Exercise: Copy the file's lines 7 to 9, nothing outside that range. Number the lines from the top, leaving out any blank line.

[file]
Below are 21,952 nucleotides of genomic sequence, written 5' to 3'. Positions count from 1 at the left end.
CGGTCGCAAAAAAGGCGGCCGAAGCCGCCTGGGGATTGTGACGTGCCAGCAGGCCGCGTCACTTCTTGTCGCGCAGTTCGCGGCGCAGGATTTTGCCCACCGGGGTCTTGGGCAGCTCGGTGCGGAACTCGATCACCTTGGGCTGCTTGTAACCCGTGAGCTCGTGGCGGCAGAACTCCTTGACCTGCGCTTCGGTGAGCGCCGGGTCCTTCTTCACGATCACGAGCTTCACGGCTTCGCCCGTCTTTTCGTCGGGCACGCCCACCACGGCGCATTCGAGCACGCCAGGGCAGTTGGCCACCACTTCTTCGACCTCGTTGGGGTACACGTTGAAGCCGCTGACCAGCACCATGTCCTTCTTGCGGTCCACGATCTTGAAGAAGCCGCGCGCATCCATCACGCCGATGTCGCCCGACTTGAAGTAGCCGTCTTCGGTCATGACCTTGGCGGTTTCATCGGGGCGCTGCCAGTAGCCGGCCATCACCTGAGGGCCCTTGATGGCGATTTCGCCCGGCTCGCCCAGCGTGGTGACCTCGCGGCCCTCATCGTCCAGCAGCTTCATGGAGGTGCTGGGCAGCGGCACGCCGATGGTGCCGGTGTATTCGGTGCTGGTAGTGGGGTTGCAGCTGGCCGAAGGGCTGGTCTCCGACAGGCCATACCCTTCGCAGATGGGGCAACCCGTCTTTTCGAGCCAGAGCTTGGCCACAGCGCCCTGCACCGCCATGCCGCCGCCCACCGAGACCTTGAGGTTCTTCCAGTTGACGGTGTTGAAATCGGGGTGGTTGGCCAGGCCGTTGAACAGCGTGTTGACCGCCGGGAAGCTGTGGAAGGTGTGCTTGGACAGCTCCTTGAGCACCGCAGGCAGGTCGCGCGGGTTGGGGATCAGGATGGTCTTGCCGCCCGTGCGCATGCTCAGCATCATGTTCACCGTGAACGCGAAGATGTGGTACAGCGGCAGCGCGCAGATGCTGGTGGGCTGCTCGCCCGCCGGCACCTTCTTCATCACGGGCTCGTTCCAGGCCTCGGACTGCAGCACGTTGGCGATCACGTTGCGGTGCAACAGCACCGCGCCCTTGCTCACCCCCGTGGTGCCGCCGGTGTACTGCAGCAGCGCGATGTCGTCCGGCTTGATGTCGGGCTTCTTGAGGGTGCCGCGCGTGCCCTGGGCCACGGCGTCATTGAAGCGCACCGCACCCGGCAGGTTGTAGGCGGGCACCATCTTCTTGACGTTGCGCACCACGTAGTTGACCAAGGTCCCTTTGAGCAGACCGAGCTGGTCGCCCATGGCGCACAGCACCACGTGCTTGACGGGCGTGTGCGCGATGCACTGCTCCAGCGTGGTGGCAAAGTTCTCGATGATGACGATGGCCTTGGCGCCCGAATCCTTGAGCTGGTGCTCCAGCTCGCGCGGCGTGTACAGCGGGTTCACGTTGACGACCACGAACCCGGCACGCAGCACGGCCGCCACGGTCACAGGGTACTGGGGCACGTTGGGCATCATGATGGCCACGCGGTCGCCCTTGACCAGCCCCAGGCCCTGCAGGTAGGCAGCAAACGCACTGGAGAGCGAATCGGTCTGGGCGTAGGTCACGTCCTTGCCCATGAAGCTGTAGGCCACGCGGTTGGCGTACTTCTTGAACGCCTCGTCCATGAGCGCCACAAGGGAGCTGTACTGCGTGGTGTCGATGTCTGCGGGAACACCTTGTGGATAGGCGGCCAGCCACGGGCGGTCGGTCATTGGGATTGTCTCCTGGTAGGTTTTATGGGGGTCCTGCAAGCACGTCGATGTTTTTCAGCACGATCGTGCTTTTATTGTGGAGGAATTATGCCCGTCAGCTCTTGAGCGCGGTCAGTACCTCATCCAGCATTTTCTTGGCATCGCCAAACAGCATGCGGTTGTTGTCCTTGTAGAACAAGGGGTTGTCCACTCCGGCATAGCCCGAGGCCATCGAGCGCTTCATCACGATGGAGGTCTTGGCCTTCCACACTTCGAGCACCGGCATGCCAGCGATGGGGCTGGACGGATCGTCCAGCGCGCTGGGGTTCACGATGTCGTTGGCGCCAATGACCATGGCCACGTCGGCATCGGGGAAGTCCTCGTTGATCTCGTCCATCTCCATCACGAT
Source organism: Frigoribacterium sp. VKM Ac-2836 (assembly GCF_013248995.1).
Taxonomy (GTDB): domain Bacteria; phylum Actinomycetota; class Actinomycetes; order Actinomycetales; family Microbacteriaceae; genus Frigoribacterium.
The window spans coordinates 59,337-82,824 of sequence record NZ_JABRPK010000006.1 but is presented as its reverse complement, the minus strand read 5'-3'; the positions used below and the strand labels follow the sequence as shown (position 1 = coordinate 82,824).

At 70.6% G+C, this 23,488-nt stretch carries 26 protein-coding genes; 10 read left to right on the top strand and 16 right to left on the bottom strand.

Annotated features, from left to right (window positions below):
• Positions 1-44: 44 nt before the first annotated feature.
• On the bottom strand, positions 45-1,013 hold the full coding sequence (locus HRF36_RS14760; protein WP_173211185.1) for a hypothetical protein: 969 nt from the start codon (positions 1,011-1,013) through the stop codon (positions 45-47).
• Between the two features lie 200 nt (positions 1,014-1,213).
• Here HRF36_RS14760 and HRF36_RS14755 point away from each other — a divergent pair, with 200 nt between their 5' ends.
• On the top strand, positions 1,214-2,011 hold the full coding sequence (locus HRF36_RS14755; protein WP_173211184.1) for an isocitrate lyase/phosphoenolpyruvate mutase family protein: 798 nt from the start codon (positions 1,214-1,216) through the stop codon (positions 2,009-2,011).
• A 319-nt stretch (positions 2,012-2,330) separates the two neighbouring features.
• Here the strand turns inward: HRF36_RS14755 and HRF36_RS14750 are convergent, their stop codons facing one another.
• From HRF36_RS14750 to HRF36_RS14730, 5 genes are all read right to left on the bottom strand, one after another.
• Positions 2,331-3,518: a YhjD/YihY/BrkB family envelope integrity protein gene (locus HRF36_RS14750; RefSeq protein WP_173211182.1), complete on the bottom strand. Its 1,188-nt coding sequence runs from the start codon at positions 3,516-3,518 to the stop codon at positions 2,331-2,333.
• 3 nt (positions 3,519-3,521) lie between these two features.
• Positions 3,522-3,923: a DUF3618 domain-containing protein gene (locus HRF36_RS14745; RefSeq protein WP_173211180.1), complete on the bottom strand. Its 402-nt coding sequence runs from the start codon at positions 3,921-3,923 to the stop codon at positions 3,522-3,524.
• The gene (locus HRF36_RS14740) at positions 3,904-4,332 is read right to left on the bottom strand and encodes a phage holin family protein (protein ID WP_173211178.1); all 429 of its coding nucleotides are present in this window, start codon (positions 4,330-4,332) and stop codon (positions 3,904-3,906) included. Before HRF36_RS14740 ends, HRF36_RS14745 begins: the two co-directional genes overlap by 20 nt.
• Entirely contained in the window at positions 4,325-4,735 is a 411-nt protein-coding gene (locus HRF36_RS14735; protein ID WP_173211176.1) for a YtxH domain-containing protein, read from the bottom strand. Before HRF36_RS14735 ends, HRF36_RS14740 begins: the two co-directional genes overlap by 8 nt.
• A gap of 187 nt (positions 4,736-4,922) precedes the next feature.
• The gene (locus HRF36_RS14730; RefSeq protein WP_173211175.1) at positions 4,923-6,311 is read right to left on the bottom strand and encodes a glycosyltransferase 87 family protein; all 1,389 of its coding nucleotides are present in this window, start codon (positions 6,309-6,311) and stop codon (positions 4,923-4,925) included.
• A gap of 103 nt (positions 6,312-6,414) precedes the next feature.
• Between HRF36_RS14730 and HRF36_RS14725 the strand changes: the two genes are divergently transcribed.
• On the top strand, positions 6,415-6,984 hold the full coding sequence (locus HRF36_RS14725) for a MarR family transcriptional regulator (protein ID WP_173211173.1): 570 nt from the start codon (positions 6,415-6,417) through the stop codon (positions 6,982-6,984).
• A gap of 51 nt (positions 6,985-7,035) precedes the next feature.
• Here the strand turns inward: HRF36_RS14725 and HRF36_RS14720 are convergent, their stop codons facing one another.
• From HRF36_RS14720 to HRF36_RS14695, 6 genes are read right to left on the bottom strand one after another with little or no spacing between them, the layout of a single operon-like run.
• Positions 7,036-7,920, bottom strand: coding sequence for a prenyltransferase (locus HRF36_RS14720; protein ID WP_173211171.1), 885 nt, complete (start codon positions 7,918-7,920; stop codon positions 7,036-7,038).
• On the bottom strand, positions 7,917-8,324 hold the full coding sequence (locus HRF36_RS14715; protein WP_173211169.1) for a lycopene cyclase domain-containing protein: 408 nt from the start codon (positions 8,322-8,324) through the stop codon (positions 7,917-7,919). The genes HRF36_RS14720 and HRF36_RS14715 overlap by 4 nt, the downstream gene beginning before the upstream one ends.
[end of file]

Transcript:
Annotated features, from left to right (window positions below):
• Positions 1-44: 44 nt before the first annotated feature.
• On the bottom strand, positions 45-1,013 hold the full coding sequence (locus HRF36_RS14760; protein WP_173211185.1) for a hypothetical protein: 969 nt from the start codon (positions 1,011-1,013) through the stop codon (positions 45-47).